"The United States enjoys the most productive and abundant food supply on earth, but too much of this food goes to waste," said Agriculture Secretary Tom Vilsack. "An average family of four leaves more than two million calories, worth nearly $1500, uneaten each year. Our new reduction goal demonstrates America's leadership on a global level in in getting wholesome food to people who need it, protecting our natural resources, cutting environmental pollution and promoting innovative approaches for reducing food loss and waste."
Food loss and waste in the United States accounts for approximately 31 percent—or 133 billion pounds—of the overall food supply available to retailers and consumers and has far-reaching impacts on food security, resource conservation and climate change. Food loss and waste is single largest component of disposed U.S. municipal solid waste, and accounts for a significant portion of U.S. methane emissions. Landfills are the third largest source of methane in the United States. Furthermore, experts have projected that reducing food losses by just 15 percent would provide enough food for more than 25 million Americans every year, helping to sharply reduce incidences of food insecurity for millions.
"Let's feed people, not landfills. By reducing wasted food in landfills, we cut harmful methane emissions that fuel climate change, conserve our natural resources, and protect our planet for future generations" said EPA Administrator Gina McCarthy. "Today's announcement presents a major environmental, social and public health opportunity for the U.S., and we're proud to be part of a national effort to reduce the food that goes into landfills."
Ongoing federal initiatives are already building momentum for long-term success. In 2013, USDA and EPA launched the U.S. Food Waste Challenge, creating a platform for leaders and organizations across the food chain to share best practices on ways to reduce, recover, and recycle food loss and waste. By the end of 2014, the U.S. Food Waste Challenge had over 4,000 active participants, well surpassing its initial goal of reaching 1,000 participants by 2020.
In addition to the U.S. Food Waste Challenge, USDA has unveiled several food loss reduction initiatives over the past few years, including an app to help consumers safely store food and understand food date labels, new guidance to manufacturers on donating misbranded or sub-spec foods, and research on innovative technologies to make reducing food loss and waste cost effective. USDA will build on these successes with additional initiatives targeting food loss and waste reduction throughout its programs and policies.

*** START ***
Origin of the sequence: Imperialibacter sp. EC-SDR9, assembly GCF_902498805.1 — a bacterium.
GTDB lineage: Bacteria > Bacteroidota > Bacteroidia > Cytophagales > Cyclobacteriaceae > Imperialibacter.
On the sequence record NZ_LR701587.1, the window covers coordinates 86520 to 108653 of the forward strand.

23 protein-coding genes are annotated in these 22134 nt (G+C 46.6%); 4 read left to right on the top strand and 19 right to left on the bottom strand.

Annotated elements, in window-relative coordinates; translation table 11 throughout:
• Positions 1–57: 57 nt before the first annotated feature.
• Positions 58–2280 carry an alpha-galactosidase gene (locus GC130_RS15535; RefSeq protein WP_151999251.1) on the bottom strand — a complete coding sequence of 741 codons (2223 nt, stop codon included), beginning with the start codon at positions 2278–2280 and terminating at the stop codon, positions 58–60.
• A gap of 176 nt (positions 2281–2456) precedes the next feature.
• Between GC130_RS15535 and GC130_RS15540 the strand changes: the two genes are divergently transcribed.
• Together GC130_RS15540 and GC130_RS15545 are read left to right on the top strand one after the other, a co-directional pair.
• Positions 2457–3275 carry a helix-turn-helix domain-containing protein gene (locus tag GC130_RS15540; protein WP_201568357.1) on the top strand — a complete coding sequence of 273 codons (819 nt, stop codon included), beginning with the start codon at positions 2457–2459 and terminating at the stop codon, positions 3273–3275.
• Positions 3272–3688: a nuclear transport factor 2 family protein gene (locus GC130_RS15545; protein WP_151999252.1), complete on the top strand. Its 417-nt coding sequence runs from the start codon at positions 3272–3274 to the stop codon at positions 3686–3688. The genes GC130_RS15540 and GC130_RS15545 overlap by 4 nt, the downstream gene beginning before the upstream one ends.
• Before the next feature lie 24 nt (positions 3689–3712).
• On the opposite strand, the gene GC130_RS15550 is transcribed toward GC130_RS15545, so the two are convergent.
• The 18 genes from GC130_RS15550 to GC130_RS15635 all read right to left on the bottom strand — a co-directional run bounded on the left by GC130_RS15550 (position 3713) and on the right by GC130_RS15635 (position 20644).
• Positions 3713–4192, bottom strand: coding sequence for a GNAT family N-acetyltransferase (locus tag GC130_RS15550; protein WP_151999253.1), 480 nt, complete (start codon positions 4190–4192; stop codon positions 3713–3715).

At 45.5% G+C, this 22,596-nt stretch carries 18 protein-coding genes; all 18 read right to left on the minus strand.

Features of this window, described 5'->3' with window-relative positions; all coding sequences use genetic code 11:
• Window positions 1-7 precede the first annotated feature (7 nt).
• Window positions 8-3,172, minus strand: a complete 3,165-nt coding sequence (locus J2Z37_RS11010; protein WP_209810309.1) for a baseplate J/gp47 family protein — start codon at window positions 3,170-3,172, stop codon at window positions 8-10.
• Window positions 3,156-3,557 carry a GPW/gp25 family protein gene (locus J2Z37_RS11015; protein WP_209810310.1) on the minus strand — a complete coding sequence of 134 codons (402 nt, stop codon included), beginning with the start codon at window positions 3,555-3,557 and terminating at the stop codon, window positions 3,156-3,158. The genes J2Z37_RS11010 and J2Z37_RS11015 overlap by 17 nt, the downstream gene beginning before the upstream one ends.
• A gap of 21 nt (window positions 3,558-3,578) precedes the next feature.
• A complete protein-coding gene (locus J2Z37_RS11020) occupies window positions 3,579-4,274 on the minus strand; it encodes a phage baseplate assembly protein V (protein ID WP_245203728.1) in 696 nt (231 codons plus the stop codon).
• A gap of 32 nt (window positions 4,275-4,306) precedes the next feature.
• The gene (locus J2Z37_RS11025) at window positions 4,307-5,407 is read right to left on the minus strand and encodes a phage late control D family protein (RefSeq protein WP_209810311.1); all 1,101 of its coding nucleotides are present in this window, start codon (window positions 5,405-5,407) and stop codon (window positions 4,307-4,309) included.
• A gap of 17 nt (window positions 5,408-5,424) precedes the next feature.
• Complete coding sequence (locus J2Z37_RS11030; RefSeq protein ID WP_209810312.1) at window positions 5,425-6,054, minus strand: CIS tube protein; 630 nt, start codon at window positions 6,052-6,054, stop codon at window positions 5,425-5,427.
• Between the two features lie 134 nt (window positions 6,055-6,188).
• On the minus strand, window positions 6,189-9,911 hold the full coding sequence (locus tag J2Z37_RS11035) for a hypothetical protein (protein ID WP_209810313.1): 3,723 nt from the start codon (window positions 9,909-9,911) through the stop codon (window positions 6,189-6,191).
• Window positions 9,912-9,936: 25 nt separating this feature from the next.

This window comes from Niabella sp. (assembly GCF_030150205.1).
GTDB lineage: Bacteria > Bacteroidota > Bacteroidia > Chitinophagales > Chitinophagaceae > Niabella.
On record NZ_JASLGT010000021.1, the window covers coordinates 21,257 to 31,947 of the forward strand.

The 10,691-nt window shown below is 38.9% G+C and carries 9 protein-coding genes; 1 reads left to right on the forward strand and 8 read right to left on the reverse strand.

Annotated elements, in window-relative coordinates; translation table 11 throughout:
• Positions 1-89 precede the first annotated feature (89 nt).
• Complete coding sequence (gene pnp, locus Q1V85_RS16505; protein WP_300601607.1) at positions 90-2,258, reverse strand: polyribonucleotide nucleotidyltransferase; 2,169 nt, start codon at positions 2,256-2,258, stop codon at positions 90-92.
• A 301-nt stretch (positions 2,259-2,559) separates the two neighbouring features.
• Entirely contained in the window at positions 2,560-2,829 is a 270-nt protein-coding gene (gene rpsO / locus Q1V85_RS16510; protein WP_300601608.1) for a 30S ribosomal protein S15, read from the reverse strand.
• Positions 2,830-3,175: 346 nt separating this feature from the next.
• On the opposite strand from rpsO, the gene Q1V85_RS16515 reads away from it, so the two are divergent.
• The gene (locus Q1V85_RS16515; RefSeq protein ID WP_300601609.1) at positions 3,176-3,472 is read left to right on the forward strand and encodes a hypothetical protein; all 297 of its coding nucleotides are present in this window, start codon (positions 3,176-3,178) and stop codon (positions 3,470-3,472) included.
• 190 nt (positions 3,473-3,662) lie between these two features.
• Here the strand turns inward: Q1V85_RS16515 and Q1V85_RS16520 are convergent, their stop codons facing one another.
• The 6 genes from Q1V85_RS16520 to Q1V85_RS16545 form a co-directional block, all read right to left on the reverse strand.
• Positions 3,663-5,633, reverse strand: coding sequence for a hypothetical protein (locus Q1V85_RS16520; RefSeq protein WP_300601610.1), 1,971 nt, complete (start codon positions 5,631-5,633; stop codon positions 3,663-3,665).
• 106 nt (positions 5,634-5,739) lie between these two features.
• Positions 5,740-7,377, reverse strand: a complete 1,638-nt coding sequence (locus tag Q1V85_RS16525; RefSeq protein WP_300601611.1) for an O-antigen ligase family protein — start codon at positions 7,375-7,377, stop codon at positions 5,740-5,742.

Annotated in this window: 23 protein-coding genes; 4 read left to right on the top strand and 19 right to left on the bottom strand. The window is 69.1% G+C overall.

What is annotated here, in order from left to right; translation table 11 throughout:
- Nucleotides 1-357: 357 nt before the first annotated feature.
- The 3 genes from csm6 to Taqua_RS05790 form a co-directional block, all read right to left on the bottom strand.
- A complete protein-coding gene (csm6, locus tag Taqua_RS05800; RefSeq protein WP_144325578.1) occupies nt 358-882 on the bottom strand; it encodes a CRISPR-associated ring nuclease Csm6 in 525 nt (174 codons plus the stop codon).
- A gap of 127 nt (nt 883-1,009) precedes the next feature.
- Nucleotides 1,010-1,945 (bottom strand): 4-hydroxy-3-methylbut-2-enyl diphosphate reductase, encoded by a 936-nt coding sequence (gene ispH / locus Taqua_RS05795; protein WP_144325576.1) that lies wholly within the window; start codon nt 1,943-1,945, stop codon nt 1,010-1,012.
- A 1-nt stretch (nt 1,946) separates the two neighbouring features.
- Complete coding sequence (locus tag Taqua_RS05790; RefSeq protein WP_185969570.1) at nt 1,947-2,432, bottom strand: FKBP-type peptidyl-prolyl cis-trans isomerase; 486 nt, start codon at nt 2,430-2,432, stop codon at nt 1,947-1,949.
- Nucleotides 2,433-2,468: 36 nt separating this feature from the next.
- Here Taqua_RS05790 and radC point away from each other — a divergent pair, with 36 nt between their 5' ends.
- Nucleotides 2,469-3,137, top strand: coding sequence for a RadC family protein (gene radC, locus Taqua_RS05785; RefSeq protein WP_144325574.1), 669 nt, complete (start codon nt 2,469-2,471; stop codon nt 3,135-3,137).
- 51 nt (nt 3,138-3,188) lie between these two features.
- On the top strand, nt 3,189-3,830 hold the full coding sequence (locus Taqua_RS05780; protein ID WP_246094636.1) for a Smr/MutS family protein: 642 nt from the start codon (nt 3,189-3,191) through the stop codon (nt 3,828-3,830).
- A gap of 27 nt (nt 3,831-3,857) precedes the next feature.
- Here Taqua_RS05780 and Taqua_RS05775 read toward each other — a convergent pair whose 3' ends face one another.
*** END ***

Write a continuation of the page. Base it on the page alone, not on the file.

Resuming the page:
In addition, today, USDA is launching a new consumer education campaign through its Center for Nutrition Policy and Promotion with information on food loss and waste facts and reduction tips. Moreover, a new section on ChooseMyPlate.gov will educate consumers about reducing food waste to help stretch household budgets.
USDA and EPA will also continue to encourage the private sector—food service companies, institutions, restaurants, grocery stores, and more—to set their own aggressive goals for reducing food loss and waste in the months ahead. Organizations such as the Consumer Goods Forum, which recently approved a new resolution to halve food waste within the operations of its 400 retailer and manufacturers members by 2025, are helping to lead the way.
The United States is leading global efforts to address the threat of climate change. The first-ever national food waste goal is just one part of the Obama Administration's commitment to protecting our environment for future generations. Since President Obama took office in 2009, the United States has increased solar generation by more than ten-fold, tripled electricity production from wind power, and reduced greenhouse gas pollution in the United States to its lowest levels in nearly 20 years. By setting achievable environmental goals, this Administration is making strides to help boost the economy and protect the health of American families for the long-term.
Making meat is inefficient .. beef particularly so. A paper published in Environmental Research Letters looks at various methods of beef production and their impact on the climate.
Climate impact of beef: an analysis considering multiple time scales and production methods without use of global warming potentials
R T Pierrehumbert1 and G Eshel2
1 Department of Physics, University of Oxford, Oxford, UK
2 Bard College, Annandale-on-Hudson, NY, USA
An analysis of the climate impact of various forms of beef production is carried out, with a particular eye to the comparison between systems relying primarily on grasses grown in pasture (‘grass-fed’ or ‘pastured’ beef) and systems involving substantial use of manufactured feed requiring significant external inputs in the form of synthetic fertilizer and mechanized agriculture (‘feedlot’ beef). The climate impact is evaluated without employing metrics such as CO2e or global warming potentials. The analysis evaluates the impact at all time scales out to 1000 years. It is concluded that certain forms of pastured beef production have substantially lower climate impact than feedlot systems. However, pastured systems that require significant synthetic fertilization, inputs from supplemental feed, or deforestation to create pasture, have substantially greater climate impact at all time scales than the feedlot and dairy-associated systems analyzed. Even the best pastured system analyzed has enough climate impact to justify efforts to limit future growth of beef production, which in any event would be necessary if climate and other ecological concerns were met by a transition to primarily pasture-based systems. Alternate mitigation options are discussed, but barring unforseen technological break- throughs worldwide consumption at current North American per capita rates appears incompatible with a 2 °C warming target.
A surprise for some may be that American feedlot beef has a lower impact than American pastured beef and that American pastured beef is worse than Brazilian pastured beef with rainforest destruction (just on greenhouse gas emissions - there are many other negatives that come with rainforest destruction). The Swedes have a much lower impact system, but it still isn't sustainable and would be impractical at scale with large scale beef production.